An inch and a half of steel was the difference between life and death for Ivory Robinson.
It was a cloudy Wednesday aboard the USS Saratoga on Feb. 21, 1945. Robinson spent the morning with his fellow sailors listening to Tokyo Rose, a Japanese propaganda broadcaster during World War II.
“She was pretty much a joke,” Robinson said. “Nothing ever happened like what she said. We were close to Guam one time and she said, 'We are sending out 200 airplanes today to sink the Saratoga.'
“We never saw them.”
Robinson doesn't remember hearing any broadcast threats Feb. 21. If there were, it would have been the first time Tokyo Rose wasn't crying wolf.
The Saratoga was hit by bombs and kamikaze pilots that day, igniting a fire in the aircraft carrier's hangar bay, wrecking the flight deck and leaving gaping holes on the ship's starboard side where Robinson was stationed.
One plane crashed less than 100 feet away from Robinson, who was below deck near the boilers.
“All that saved me is bulkhead,” Robinson said. “They all died on the other side; about a dozen of them.”
Robinson, 85, lives at Bonaventure Senior Living on the West End with his wife, Florence. They moved there in July.
Soon after moving in, he found out residents can't go far without running into another World War II veteran.
Fred Lund is one of them. He enlisted in the Navy and went to boot camp in Farragut, Idaho, with Robinson.
“I never knew that he was alive,” Robinson said. “I thought they had all died except me until I came here.”
Robinson ran into Lund's wife the first few weeks after they moved in. When he stopped by to visit, it had been 66 years since he last saw Lund.
Jack Kornegay, Robinson's neighbor, had a similar experience after moving into Bonaventure.
Kornegay flew B-17s in WWII. He was part of the 306th Bombardment Group stationed in Thurleigh, England.
His longest flight was during a bomb strike east of Berlin. He was in the air for 11 hours and 20 minutes carrying 12 500-pound bombs. It was April 5, 1945.
“We were briefed before each mission,” Kornegay said. “They told us there was a prison camp in that area. So when we got down there, I just happened to look down and there was a prison camp right ahead of me with 'POW' on the roof.”
The pilots were sure to stay clear of prison camp because some of the prisoners were bound to be their comrades. Bonaventure resident Lynn Jones was among them.
Jones, a turret gunner, was captured after his plane was shot down on June 23, 1943, in Holland. He and the rest of the crew had to bail out of the plane. Three didn't make it.
Jones almost didn't either.
“The air was full of parachutes, and I was the first on the ground because my parachute didn't open like the others,” Jones said. “It was straight up and down. I looked up and knew something was wrong.”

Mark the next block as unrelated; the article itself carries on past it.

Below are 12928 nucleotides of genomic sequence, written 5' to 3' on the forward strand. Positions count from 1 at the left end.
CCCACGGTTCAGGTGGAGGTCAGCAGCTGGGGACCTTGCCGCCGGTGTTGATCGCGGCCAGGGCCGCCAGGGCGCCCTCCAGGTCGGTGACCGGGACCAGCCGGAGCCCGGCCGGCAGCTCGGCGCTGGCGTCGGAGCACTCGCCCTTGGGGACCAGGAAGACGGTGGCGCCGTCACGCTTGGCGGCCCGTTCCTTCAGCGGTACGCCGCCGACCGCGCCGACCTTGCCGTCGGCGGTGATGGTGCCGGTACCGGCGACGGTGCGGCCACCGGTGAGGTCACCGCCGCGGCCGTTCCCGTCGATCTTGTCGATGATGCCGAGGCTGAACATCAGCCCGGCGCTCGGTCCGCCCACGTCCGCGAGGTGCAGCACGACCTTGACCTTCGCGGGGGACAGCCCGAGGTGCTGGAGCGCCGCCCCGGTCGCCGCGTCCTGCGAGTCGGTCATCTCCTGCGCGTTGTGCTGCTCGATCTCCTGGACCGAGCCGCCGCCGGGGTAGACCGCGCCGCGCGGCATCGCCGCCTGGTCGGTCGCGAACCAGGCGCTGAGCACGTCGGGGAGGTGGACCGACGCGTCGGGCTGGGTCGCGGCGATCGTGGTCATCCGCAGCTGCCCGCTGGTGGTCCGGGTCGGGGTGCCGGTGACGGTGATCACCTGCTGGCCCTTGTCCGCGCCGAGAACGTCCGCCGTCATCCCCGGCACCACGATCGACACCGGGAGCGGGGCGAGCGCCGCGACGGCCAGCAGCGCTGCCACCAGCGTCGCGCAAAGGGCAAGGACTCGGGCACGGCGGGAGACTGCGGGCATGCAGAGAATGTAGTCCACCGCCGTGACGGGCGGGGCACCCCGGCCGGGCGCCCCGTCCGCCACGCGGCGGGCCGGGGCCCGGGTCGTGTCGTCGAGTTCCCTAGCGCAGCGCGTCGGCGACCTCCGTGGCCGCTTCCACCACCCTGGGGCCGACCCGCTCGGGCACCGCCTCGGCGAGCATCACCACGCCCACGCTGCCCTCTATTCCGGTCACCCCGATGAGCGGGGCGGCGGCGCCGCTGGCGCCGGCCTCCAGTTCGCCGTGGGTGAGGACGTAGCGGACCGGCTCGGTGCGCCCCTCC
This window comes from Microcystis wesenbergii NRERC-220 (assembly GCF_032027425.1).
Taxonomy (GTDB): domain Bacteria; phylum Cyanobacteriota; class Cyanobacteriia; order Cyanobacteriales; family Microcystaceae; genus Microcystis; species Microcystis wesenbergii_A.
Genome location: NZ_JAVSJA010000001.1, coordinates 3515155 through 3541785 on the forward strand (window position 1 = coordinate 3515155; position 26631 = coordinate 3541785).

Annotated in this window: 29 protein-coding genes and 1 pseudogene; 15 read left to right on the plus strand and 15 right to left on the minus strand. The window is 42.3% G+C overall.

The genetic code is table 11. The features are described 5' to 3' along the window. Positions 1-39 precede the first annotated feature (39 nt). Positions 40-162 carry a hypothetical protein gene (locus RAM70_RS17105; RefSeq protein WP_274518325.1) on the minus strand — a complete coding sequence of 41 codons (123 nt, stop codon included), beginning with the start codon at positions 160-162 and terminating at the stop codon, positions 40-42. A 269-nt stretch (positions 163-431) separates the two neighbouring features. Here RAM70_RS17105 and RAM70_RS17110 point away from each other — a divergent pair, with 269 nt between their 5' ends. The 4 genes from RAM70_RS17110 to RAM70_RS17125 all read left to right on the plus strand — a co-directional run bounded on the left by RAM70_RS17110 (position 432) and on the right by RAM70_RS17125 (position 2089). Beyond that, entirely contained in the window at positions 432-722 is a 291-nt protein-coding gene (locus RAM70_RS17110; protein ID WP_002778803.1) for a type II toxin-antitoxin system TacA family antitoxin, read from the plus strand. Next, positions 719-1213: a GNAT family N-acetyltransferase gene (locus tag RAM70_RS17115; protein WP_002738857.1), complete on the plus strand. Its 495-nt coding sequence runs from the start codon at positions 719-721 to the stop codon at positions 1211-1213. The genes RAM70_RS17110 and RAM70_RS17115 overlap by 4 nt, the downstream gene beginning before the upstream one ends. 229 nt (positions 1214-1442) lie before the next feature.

Jones pulled at his shroud line, which opened the rest of his chute.
“I landed in the one tree within a mile any direction,” Jones said. “I was surrounded by what I thought were Germans, but it turned out to be peasants from Holland.”
The farmers told the men to stay put, so Jones hid in a barley field until dark.
By nightfall, a farmer came back and led him to a barn where he met up with his fellow crew members. They thought they were safe, until German troops came and took them to a prisoner-of-war camp.
He was there until the end of the war, excluding a stint of two weeks when he escaped.
He was only able to travel at night and followed the Danube River toward France, staying in hay lofts and abandoned sheds.
“It was the roughest two weeks in my life, I know that,” Jones said. “When you are young like that, you don't sometimes make the best decisions, but nothing is better than wanting your freedom.”
The freedom didn't last. He was recaptured and taken to Amsterdam for trial, and later taken back to the prison camp.
He was placed in solitary confinement.
“There was a little tiny window at the top you could just barely see out of if you stand your tiptoes,” Jones said. “That was the punishment.”
The food was another punishment.
“You better learn how to love turnip,” Jones said. “You got down to the bottom of the barrel when they brought it in there and there was a skull from a horse's head and a horse shoe. What we said is that was where the vitamins were.”
It wasn't until last week that Jones found out that Kornegay flew over him during the war.
“He was telling me that he was in a prison camp east of Munich, and I remember flying over that camp,” Kornegay said. “I didn't know he was in it at the time.”
The men keep in touch, reflecting on each other's stories. Bonaventure resident Vance Holbrook has a tale of his own.
A member of the Third Infantry Division, Holbrook made five landings in five countries during his 4½ years enlisted in the military.
“We were the first troops to get to Rome, to enter the city of Rome from the south side,” Holbrook said, who also landed in North Africa, France and Italy.
Holbrook enlisted in 1940, hoping to put in his year's worth of service and be let out.
“I only had a couple more months to go when they decided to bomb Pearl Harbor,” Holbrook said.
Contact Chelsea Krotzer at email@example.com or 657-1392.